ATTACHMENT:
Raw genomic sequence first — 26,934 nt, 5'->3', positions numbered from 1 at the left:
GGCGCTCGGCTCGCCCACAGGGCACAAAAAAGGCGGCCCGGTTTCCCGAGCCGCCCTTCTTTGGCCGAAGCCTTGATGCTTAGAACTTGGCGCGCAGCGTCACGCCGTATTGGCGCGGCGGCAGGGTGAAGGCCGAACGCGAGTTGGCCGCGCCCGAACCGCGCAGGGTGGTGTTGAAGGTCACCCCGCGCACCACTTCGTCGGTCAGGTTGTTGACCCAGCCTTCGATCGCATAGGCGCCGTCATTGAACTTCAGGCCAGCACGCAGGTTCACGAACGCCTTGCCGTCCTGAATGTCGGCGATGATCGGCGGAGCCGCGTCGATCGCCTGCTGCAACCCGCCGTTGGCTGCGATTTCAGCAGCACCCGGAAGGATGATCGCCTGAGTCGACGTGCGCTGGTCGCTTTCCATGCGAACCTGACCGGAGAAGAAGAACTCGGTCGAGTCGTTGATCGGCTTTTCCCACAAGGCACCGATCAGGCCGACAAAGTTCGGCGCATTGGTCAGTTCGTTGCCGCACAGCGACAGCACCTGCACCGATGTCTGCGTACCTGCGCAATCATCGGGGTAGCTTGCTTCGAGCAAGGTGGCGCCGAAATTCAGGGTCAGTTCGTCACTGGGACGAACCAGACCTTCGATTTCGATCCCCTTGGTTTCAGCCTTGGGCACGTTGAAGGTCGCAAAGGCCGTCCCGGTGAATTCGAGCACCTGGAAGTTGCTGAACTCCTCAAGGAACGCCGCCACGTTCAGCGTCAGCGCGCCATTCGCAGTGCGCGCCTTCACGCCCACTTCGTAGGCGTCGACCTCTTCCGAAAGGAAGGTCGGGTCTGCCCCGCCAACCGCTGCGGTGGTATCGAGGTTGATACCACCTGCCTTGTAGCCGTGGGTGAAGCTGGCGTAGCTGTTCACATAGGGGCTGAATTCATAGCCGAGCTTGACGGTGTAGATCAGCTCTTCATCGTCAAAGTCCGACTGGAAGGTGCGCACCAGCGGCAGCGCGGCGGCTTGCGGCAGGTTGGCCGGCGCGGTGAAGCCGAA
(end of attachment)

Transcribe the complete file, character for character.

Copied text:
Raw genomic sequence first — 26,934 nt, 5'->3', positions numbered from 1 at the left:
GGCGCTCGGCTCGCCCACAGGGCACAAAAAAGGCGGCCCGGTTTCCCGAGCCGCCCTTCTTTGGCCGAAGCCTTGATGCTTAGAACTTGGCGCGCAGCGTCACGCCGTATTGGCGCGGCGGCAGGGTGAAGGCCGAACGCGAGTTGGCCGCGCCCGAACCGCGCAGGGTGGTGTTGAAGGTCACCCCGCGCACCACTTCGTCGGTCAGGTTGTTGACCCAGCCTTCGATCGCATAGGCGCCGTCATTGAACTTCAGGCCAGCACGCAGGTTCACGAACGCCTTGCCGTCCTGAATGTCGGCGATGATCGGCGGAGCCGCGTCGATCGCCTGCTGCAACCCGCCGTTGGCTGCGATTTCAGCAGCACCCGGAAGGATGATCGCCTGAGTCGACGTGCGCTGGTCGCTTTCCATGCGAACCTGACCGGAGAAGAAGAACTCGGTCGAGTCGTTGATCGGCTTTTCCCACAAGGCACCGATCAGGCCGACAAAGTTCGGCGCATTGGTCAGTTCGTTGCCGCACAGCGACAGCACCTGCACCGATGTCTGCGTACCTGCGCAATCATCGGGGTAGCTTGCTTCGAGCAAGGTGGCGCCGAAATTCAGGGTCAGTTCGTCACTGGGACGAACCAGACCTTCGATTTCGATCCCCTTGGTTTCAGCCTTGGGCACGTTGAAGGTCGCAAAGGCCGTCCCGGTGAATTCGAGCACCTGGAAGTTGCTGAACTCCTCAAGGAACGCCGCCACGTTCAGCGTCAGCGCGCCATTCGCAGTGCGCGCCTTCACGCCCACTTCGTAGGCGTCGACCTCTTCCGAAAGGAAGGTCGGGTCTGCCCCGCCAACCGCTGCGGTGGTATCGAGGTTGATACCACCTGCCTTGTAGCCGTGGGTGAAGCTGGCGTAGCTGTTCACATAGGGGCTGAATTCATAGCCGAGCTTGACGGTGTAGATCAGCTCTTCATCGTCAAAGTCCGACTGGAAGGTGCGCACCAGCGGCAGCGCGGCGGCTTGCGGCAGGTTGGCCGGCGCGGTGAAGCCGAA